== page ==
Rep. Draxler: legislative session less controversial, starting to pick up pace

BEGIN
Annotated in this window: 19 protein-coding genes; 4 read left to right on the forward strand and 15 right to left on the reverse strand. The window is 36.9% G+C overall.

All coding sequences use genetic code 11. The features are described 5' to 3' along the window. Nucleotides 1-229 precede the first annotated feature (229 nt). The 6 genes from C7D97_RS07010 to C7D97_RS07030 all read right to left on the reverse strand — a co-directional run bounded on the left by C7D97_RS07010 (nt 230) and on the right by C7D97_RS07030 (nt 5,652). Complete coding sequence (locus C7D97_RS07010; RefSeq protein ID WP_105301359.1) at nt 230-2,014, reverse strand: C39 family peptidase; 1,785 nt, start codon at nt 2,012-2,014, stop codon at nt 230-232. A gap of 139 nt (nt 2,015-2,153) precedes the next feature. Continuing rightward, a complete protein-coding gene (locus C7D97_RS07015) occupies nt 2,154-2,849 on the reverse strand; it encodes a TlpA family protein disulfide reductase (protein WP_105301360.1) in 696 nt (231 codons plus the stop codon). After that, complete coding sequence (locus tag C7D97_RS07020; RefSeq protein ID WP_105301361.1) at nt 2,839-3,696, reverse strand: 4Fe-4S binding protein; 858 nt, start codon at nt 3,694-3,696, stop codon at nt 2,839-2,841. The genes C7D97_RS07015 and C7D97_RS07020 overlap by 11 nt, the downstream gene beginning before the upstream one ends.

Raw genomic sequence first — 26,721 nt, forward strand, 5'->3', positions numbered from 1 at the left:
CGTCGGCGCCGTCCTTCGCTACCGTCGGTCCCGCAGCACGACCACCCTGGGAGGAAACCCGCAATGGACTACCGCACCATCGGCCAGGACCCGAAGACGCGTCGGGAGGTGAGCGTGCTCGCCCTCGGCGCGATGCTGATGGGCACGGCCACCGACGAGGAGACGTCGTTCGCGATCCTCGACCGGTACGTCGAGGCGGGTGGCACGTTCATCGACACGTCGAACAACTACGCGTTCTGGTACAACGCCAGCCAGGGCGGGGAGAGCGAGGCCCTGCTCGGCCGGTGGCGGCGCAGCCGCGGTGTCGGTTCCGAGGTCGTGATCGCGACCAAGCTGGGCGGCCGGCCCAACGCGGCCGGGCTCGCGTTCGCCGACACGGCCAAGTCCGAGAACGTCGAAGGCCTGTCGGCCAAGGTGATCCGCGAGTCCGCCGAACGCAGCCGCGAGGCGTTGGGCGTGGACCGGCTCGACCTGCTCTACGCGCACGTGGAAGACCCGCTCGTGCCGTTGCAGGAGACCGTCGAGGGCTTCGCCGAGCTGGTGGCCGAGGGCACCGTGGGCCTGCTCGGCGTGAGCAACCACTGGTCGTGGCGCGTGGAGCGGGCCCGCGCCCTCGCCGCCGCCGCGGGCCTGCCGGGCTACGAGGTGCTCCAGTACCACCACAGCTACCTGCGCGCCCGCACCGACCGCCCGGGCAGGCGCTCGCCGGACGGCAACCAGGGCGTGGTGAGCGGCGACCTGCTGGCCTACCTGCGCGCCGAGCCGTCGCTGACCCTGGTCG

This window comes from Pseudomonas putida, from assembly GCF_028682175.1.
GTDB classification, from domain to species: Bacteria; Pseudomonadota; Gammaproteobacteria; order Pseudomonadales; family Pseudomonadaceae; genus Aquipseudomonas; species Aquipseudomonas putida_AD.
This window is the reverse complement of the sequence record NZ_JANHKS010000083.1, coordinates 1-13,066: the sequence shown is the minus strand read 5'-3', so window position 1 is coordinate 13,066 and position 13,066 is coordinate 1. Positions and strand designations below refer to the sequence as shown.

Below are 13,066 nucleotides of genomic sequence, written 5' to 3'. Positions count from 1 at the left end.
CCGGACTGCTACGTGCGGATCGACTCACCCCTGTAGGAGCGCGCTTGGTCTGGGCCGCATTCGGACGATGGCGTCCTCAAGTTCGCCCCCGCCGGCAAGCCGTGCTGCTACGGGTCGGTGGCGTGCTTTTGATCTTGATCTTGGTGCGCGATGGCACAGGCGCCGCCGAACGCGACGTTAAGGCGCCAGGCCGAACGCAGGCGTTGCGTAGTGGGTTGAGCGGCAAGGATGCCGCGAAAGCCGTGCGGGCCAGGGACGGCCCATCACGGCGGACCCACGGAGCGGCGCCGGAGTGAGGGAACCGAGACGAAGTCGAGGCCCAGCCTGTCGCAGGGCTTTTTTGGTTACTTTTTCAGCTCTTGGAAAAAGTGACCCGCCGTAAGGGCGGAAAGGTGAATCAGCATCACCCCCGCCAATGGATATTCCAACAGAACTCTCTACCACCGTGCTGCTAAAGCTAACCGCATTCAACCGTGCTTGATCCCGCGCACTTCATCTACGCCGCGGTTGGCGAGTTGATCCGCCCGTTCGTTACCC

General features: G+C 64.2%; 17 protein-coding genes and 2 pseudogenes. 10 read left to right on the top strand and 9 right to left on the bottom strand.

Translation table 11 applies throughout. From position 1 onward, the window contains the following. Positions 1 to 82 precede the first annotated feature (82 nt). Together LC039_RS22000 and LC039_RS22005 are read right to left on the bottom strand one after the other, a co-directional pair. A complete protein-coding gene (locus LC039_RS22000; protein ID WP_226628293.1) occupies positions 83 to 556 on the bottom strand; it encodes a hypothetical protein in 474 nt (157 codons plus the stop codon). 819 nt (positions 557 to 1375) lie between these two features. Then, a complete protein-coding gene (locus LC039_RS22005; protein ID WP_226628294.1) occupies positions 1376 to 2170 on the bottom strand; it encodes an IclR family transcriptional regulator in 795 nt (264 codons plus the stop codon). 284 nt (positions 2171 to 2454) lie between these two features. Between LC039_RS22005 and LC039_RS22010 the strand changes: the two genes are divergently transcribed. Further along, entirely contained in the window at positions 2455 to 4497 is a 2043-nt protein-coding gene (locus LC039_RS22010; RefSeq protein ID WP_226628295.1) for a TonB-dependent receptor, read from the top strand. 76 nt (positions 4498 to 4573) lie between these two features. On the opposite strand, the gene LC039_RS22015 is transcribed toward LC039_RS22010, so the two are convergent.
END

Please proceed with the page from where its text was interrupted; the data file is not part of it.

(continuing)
In two weeks and two days it will all be over for the 2012 session of the Utah Legislature. One local lawmaker, Rep. Jack Draxler, R-District 3, says this has be a busy but much less controversial session than others he has experienced. Draxler says it has probably helped to have a little more money to work with but he says there have also been fewer unpopular bills, especially dealing with immigration. “Both the House and the Senate,” Draxler says, “are just saying, ‘let’s let things move forward from last year. We spent a whole session on it last year and it was very, very strongly debated.’ Anything new is meeting a fare amount of resistance.” Final 2013 revenue projections are being released Tuesday and Draxler says things will probably move faster then. Draxler’s bill that would allow sex offenders who have fulfilled all of their court requirements over a 10 year period to have their name taken off the sex offender registry has passed both houses and is now on the governor’s desk. Things are also looking good for one of his other bills which would make data on health care-associated infections for certain facilities more accessible and transparent. It is not unusual for someone to get a health-care associated infection and a bill sponsored by Draxler would make information about these infections more transparent. “The bill tasks the State Department of Health with gathering and validating and presenting on their website the rate of these infections occurring at these facilities,” Draxler explains, “so a consumer here in Utah can get some idea of how the facilities are doing in their community or the facilities they are considering going in to for a procedure or care.” Draxler says in spite of all the precautions taken at hospitals and other health care facilities infections do occur and under his bill information about these infections would become part of the public record. Draxler says one good outcome is transparency and the other would be hospitals and other facilities doubling their efforts to control these infections. He says the bill has a fiscal note of $130,000 for the State Department of Health to set up a reporting process but he says he is getting a lot of support among lawmakers. The legislature winds up its session on Thursday, March 8.

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